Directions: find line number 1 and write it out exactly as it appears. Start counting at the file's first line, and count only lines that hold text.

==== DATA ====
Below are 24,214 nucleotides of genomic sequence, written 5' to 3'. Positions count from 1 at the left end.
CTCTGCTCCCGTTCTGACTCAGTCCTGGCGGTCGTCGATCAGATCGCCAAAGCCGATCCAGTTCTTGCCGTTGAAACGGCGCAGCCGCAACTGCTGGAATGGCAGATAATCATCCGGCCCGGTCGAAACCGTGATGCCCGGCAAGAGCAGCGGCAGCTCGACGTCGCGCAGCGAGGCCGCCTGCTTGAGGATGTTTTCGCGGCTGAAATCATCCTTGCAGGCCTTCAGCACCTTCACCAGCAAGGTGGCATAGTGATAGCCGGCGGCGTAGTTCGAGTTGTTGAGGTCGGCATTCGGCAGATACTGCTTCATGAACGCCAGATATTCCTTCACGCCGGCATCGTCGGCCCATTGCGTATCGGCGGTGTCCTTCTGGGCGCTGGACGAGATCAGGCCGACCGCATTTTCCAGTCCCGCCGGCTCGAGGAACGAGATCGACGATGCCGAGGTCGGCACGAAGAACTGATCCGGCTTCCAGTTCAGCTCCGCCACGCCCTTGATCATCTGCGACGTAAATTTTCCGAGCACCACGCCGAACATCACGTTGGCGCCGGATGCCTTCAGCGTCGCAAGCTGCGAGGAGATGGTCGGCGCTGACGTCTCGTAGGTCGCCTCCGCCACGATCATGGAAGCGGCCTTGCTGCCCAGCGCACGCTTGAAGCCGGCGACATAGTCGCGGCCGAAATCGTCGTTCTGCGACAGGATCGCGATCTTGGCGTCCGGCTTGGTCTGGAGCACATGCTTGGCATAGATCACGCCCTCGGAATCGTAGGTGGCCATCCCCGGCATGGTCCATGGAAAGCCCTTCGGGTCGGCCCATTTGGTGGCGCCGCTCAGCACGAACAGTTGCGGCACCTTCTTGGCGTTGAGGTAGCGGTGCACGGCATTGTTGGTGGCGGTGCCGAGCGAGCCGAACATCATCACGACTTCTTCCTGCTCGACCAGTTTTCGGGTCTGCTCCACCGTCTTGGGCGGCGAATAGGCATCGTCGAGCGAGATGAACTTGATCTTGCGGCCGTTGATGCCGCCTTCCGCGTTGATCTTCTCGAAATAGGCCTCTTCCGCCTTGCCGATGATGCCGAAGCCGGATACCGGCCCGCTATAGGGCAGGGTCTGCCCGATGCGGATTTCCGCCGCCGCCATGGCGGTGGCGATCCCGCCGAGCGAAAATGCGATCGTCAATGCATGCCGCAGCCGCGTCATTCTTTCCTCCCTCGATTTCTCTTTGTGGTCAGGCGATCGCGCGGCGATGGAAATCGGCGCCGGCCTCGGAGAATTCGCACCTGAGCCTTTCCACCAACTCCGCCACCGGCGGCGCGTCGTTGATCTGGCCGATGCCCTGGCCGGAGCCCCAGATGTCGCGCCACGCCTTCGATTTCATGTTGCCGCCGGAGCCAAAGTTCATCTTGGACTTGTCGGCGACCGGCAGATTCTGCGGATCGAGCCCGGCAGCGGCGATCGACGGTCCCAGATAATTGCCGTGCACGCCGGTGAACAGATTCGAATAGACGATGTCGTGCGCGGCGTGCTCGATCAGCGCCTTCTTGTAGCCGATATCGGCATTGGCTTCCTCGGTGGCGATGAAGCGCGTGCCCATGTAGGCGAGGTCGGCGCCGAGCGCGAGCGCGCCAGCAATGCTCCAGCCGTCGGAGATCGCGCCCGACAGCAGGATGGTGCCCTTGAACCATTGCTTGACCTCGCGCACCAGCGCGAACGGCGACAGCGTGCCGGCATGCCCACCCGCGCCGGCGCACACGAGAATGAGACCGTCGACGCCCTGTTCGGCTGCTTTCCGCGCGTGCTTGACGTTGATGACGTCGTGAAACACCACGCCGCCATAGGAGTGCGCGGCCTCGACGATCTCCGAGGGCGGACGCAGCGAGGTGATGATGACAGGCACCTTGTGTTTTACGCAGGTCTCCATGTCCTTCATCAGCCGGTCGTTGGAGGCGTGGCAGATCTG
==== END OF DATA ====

Below are 24,214 nucleotides of genomic sequence, written 5' to 3'. Positions count from 1 at the left end.